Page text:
12 Tips for Writing an Effective Résumé for a Job Application
Friday | July 1, 2016 | by Annie Paul
I had an uncle who emigrated from India apply for a job that was located in a small town in New York called Dobbs Ferry by calling the company and asking to speak with “Mr. Dobbs Ferry.” We laugh about it now, but blunders like these make the transition into the U.S. and Canada that much more difficult. Luckily, he is now well settled with a good job and a strong circle of support. Not all of us are fortunate as he was. Many of you have immigrated to a new country alone and may be struggling to finish school or find a job.
The first step when applying for any job is to create a résumé that is legal, concise, and impressive. The following outlines what to do and what not to do when creating your résumé.
Here’s a list of the things you should do on your résumé.
Create a Headline
A headline identifies who you are as a professional. One example of this would be: “Research Associate–Assisting Businesses by Leveraging Data and Research.” This is completely different from an objective. An objective states why you, the applicant, are looking for employment. Your headline tells companies who you are in a nutshell. Including a headline is not common practice…which makes it more notable in a résumé.
Highlight Your Certifications and Degrees
You worked hard to acquire your degree or certification. You should boost your knowledge! If you have an MBA or a PMP, it is best to write it out next to your name—it should be the first thing a recruiter sees. Additionally, highlight the skills you have picked up either from school and/or previous jobs, such as MS Office, working extensively with social media platforms, SQL, etc.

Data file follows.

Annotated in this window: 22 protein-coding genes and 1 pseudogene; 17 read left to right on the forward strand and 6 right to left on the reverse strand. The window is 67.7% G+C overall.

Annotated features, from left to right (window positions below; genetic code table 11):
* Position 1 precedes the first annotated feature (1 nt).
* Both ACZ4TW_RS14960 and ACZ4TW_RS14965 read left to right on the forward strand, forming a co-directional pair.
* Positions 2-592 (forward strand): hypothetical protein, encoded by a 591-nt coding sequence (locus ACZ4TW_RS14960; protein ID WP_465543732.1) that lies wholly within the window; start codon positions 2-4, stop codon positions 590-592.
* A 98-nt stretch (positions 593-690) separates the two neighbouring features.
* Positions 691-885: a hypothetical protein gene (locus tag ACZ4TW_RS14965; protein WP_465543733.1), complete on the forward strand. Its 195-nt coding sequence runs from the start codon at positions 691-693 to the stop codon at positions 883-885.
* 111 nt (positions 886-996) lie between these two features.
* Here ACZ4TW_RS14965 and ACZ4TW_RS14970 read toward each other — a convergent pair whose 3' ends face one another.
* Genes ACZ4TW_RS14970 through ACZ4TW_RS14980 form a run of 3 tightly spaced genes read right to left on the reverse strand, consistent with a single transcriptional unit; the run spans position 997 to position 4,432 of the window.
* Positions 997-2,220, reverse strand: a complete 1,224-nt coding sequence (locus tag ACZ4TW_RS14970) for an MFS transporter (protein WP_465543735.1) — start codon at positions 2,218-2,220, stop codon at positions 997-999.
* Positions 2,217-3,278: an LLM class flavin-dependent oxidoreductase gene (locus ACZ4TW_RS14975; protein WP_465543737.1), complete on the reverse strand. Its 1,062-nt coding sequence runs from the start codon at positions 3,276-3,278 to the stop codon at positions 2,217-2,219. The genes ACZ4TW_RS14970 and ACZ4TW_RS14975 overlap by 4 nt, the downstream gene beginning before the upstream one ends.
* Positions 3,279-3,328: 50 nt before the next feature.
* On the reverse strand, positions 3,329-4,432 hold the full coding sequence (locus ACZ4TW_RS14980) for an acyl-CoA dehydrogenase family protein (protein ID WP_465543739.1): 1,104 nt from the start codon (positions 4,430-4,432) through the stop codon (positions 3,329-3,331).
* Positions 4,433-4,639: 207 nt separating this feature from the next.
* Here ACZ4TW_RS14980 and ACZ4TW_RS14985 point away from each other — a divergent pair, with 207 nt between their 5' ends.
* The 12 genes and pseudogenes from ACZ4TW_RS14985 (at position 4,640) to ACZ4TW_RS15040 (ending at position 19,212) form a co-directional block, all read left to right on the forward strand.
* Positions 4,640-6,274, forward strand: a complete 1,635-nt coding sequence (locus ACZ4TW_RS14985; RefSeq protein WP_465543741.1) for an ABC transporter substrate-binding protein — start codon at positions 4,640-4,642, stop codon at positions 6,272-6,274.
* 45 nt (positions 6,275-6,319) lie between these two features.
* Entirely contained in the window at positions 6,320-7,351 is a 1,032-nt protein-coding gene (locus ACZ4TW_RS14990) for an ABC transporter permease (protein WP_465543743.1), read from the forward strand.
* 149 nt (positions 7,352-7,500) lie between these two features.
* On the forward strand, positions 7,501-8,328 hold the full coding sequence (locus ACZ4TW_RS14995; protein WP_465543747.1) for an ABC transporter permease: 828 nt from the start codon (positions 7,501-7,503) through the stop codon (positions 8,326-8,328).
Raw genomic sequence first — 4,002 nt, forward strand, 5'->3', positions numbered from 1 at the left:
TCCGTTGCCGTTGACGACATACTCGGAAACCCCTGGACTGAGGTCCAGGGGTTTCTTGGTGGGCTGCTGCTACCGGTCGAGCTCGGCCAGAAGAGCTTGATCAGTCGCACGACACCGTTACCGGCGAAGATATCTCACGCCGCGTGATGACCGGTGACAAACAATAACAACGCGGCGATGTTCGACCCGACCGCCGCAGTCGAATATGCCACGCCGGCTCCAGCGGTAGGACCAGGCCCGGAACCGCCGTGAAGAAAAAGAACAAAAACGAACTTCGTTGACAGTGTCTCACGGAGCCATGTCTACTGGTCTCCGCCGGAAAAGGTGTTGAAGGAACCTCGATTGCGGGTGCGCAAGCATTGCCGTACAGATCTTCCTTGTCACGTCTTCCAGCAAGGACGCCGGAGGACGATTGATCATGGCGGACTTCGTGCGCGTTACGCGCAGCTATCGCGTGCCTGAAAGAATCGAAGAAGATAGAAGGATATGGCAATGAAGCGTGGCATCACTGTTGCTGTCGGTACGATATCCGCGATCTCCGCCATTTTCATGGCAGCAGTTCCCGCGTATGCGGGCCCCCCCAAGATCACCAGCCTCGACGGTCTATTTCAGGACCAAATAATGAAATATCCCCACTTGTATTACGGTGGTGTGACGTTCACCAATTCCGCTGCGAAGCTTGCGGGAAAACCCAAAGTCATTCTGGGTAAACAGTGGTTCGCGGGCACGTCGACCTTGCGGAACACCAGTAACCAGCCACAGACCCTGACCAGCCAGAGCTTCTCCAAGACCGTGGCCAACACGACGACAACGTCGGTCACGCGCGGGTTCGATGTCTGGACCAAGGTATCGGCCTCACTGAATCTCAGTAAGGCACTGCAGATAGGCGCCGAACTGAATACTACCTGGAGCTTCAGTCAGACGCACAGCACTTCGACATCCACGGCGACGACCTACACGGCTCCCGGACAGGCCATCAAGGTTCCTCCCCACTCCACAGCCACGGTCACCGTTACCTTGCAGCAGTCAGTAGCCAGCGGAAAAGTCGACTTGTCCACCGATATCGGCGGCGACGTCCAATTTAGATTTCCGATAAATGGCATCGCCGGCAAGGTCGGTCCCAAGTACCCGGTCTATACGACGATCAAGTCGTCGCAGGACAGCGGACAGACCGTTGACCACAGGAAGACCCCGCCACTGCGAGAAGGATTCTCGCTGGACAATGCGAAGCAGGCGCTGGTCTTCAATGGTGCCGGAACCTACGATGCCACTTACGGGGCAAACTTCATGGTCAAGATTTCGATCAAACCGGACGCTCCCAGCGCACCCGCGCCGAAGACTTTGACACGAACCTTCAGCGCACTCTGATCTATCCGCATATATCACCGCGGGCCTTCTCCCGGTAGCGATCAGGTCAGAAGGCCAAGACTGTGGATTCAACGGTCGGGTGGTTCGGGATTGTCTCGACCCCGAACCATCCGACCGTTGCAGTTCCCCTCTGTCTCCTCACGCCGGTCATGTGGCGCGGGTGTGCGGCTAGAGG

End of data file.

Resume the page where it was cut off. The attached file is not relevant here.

Share Important Details About Where You Have Worked
Too often, I see résumés where only the company name is listed with the years the applicant worked and very little information about what the applicant actually did. It is important to add other details to help the recruiter and the hiring manager gauge exactly how long you have worked and the responsibilities you had in the position.
Example of detail:
Blogger, XYZ Company, New York, NY January 2015 to December 2015
I was responsible for pitching topics, creating original blog content, editing contributing blog posts, collaborating with subject matter experts, and managing the social media platforms for XYZ Company. I covered a variety of topics; including food, music, travel, fashion, and world events. One of my responsibilities was to form relationships with external writers and edit their blog posts to make the content more relevant and audience-friendly.